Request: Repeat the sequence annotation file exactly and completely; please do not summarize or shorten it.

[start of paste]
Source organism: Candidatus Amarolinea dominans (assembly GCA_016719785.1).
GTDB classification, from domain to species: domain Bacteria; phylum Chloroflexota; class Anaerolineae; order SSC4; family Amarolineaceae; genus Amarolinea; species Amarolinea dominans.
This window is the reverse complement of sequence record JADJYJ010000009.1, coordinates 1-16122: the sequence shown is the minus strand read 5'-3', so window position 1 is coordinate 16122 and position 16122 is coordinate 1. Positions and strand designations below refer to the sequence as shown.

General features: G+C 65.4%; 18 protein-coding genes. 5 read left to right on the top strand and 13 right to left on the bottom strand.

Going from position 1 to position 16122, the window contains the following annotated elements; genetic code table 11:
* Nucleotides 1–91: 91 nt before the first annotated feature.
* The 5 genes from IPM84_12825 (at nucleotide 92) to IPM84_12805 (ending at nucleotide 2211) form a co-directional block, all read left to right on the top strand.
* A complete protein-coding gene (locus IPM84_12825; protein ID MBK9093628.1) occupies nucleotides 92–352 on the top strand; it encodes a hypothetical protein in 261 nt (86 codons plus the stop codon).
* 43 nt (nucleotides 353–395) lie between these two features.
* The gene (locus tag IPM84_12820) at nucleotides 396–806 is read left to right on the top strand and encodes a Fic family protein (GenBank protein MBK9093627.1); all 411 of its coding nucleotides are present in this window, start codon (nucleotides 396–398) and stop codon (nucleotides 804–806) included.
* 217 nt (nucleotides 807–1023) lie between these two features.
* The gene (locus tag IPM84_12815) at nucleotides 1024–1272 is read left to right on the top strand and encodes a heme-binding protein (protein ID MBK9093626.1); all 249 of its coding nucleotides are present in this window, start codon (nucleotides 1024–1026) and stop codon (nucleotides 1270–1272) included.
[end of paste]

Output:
Source organism: Candidatus Amarolinea dominans (assembly GCA_016719785.1).
GTDB classification, from domain to species: domain Bacteria; phylum Chloroflexota; class Anaerolineae; order SSC4; family Amarolineaceae; genus Amarolinea; species Amarolinea dominans.
This window is the reverse complement of sequence record JADJYJ010000009.1, coordinates 1-16122: the sequence shown is the minus strand read 5'-3', so window position 1 is coordinate 16122 and position 16122 is coordinate 1. Positions and strand designations below refer to the sequence as shown.

General features: G+C 65.4%; 18 protein-coding genes. 5 read left to right on the top strand and 13 right to left on the bottom strand.

Going from position 1 to position 16122, the window contains the following annotated elements; genetic code table 11:
* Nucleotides 1–91: 91 nt before the first annotated feature.
* The 5 genes from IPM84_12825 (at nucleotide 92) to IPM84_12805 (ending at nucleotide 2211) form a co-directional block, all read left to right on the top strand.
* A complete protein-coding gene (locus IPM84_12825; protein ID MBK9093628.1) occupies nucleotides 92–352 on the top strand; it encodes a hypothetical protein in 261 nt (86 codons plus the stop codon).
* 43 nt (nucleotides 353–395) lie between these two features.
* The gene (locus tag IPM84_12820) at nucleotides 396–806 is read left to right on the top strand and encodes a Fic family protein (GenBank protein MBK9093627.1); all 411 of its coding nucleotides are present in this window, start codon (nucleotides 396–398) and stop codon (nucleotides 804–806) included.
* 217 nt (nucleotides 807–1023) lie between these two features.
* The gene (locus tag IPM84_12815) at nucleotides 1024–1272 is read left to right on the top strand and encodes a heme-binding protein (protein ID MBK9093626.1); all 249 of its coding nucleotides are present in this window, start codon (nucleotides 1024–1026) and stop codon (nucleotides 1270–1272) included.